Ryan Holiday offers us wisdom from the Roman emperor Marcus Aurelius applicable to modern life.
The only questionable application of Marcus’s words from long ago I find in the section headed “A Proper Frame of Mind.” Holiday quotes The Meditations 2.2, wherein Marcus says to himself (and to us) that we ought not allow ourselves to be pulled like a puppet by every impulse. Then Holiday writes,
“We resent the person who comes in and tries to boss us around. Don’t tell me how to dress, how to think, how to do my job, how to live. This is because we are independent, self-sufficient people.” And he concludes the section by writing, “We would never let another person jerk us around the way we let our impulses do.”
We do resent the bossy person, especially the newly-arrived bossy person, who tries to push us around, but if that new person happens to be our new boss, what do we do? We sit there and take it. That’s what we do. Because that’s our job. Workers experience bossy ignorance all the time in the workplace. Take my industry, for instance. Assa Abloy, a multinational provider of doors, frames, and hardware for commercial construction out of Scandinavia, in an ongoing process, started gobbling up all the American manufacturing companies it could find over the last decade and firing every person who actually knew how to run those businesses, replacing him and her with completely inexperienced bureaucrats who’d never run an entity that large. What, exactly, were the people on the line supposed to do in that case? Most of them tried to follow orders until they could no longer do so and then they quit, largely sacrificing the twenty-odd years of service they’d given to their original company. Others, who had worked themselves fairly high up into management positions within the new company structure, patiently explained to their new Scandinavian bosses why the system they were trying to put in place wouldn’t work, and explained, as a corollary, why we do things around here as we do them. Sometimes, the explanations would work, and Assa would revise its plan. Often, though, the explanations were spoken to deaf people who could neither hear nor lipread. Assa would barrel ahead with some harebrained scheme, losing time and productivity, and they’d eventually lose the management people, too.
If your bosses don’t listen, but you value the work you do, there’s little choice but to shut up and do what they tell you to do.
Sometimes, our work lives and our personal lives intersect. I had such an intersection for the first couple of years I worked at American Door, in the shipping office. My father ran his delivery service through our office, and many times he did not want to do deliveries to job sites in the way I requested. The president of our company, David, happens to be my brother-in-law. He was well aware of my father’s stubbornness, having dealt with it for many years before I got there. He would often proudly tell me of the day he simply wouldn’t put up with my father’s bullshit and sent him home to stew in his own juices for a while. That was his way of telling me not to let my father push me around.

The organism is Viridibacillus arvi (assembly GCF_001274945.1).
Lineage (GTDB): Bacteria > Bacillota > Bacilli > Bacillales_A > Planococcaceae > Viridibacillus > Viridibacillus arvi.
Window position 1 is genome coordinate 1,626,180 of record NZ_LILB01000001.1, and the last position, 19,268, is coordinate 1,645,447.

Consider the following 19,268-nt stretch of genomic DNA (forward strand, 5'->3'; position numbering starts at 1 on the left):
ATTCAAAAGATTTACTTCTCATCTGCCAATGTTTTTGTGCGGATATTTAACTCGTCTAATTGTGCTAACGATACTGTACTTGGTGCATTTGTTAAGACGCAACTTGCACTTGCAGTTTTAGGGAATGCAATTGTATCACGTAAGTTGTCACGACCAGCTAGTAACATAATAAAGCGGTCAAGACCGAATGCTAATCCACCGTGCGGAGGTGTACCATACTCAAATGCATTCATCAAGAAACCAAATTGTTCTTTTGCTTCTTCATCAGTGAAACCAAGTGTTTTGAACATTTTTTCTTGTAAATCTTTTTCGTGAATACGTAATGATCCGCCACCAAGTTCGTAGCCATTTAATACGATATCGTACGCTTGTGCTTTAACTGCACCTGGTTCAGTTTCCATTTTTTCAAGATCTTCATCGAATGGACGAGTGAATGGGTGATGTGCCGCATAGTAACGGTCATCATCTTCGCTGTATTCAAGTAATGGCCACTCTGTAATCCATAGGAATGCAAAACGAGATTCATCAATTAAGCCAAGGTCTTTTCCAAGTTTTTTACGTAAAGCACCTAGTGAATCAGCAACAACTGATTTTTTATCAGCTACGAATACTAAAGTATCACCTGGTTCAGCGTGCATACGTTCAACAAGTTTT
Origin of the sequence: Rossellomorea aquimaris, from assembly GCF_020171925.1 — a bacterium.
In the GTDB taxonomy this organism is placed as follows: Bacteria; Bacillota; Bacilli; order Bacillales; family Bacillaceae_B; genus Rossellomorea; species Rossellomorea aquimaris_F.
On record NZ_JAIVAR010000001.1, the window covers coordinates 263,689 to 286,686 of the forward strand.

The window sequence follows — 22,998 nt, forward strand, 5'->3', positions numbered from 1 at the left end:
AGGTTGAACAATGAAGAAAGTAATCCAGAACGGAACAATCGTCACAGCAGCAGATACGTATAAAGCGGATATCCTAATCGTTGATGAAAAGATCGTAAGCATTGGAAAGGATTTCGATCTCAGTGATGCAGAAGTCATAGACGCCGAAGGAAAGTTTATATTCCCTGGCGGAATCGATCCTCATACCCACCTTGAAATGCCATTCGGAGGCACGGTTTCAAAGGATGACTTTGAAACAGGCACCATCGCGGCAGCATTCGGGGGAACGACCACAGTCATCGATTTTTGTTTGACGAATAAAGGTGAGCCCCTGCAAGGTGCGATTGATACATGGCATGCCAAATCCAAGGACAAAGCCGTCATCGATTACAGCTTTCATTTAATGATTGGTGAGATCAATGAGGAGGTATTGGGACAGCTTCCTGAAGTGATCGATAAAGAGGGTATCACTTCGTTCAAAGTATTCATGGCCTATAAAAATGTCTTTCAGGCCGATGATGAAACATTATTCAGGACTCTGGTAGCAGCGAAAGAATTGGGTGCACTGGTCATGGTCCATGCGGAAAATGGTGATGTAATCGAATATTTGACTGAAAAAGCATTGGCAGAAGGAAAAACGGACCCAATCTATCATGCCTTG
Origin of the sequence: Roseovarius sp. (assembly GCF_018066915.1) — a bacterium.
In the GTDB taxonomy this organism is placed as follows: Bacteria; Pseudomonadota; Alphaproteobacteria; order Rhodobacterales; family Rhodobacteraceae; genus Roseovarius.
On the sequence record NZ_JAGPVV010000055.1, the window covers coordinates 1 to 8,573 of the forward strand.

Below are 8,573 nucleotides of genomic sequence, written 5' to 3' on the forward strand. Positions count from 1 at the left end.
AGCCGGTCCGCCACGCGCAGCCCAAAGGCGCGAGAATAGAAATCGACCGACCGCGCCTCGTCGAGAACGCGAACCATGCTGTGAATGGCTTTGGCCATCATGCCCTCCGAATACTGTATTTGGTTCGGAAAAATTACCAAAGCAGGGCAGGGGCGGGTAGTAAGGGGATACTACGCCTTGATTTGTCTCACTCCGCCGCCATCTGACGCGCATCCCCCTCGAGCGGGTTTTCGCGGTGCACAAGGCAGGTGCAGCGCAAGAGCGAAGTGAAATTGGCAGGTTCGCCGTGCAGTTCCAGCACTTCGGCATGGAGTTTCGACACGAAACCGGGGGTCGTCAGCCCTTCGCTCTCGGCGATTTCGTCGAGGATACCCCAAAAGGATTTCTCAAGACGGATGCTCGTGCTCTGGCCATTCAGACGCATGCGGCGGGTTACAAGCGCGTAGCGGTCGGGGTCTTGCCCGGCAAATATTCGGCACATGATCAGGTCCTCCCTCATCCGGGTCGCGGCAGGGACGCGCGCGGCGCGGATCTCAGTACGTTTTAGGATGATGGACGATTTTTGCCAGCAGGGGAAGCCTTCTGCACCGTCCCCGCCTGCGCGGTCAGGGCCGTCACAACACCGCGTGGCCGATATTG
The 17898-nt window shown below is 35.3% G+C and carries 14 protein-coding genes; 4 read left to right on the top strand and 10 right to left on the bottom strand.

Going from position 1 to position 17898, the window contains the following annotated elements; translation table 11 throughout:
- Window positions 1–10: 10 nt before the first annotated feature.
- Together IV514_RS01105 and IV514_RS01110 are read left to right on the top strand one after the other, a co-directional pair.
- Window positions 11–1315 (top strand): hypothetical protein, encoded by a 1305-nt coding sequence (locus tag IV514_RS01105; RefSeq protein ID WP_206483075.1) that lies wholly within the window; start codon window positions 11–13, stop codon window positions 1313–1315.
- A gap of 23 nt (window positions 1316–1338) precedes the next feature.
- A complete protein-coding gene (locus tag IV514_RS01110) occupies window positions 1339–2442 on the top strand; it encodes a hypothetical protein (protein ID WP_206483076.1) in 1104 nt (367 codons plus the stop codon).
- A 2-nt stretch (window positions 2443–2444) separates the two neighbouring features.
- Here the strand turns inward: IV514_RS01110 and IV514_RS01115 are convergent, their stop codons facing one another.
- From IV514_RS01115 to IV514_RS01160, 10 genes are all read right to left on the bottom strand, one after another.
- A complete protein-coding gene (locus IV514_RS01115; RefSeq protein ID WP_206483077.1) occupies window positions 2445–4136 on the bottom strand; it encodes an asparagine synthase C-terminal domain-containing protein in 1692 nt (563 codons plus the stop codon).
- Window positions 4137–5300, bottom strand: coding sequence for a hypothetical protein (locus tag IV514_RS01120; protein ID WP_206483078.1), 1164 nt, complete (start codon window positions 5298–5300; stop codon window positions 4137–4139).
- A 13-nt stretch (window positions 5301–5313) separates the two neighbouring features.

It was useless advice.
It was useless because, literally and figuratively, I had to live with the guy. David didn’t. David had the authority to fire my father any time he wanted to and replace him with any one of six other delivery services we were already using from time to time. I could not fire him. I had to deal with him, and do so within the rules of the workplace. It’s easy for emperors like David or Marcus to give advice like “Don’t let’ em push you around,” because they’re already emperors. Nobody’s going to push them around, at least not inside the palace. They got to be emperors in the first place not because they were necessarily more aggressive but because they were more imaginative and more creative than their possible replacements. They had to prove themselves to doubters, to be sure, and it is true that the demands on their time and their resources are enormous, but the longer one stays in a palace, the more divorced he (or she) is likely to become from the difficulties involved in dealing with one’s co-workers without the leverage available to the ruler himself.
Those who work with you will test you; they will bait you; and until you stand up to them and tell them to back the hell off, they won’t respect you. It took a long time for me to learn that lesson, but I learned it. The workplace events of which I write happened years ago. My father, who was once knocked off the dock by several of my co-workers (their way of not being pushed around by him), has long since retired, and I have moved on to a happier place within the company. After considering the matter for over a decade, I’ve come to think Stoicism is highly useful–but only within limits–as a personal philosophy, and though I have reservations about it as I sit here at my desk, I suppose, like Marcus, that life can be well-lived just about anywhere, even in a palace, and even in a warehouse.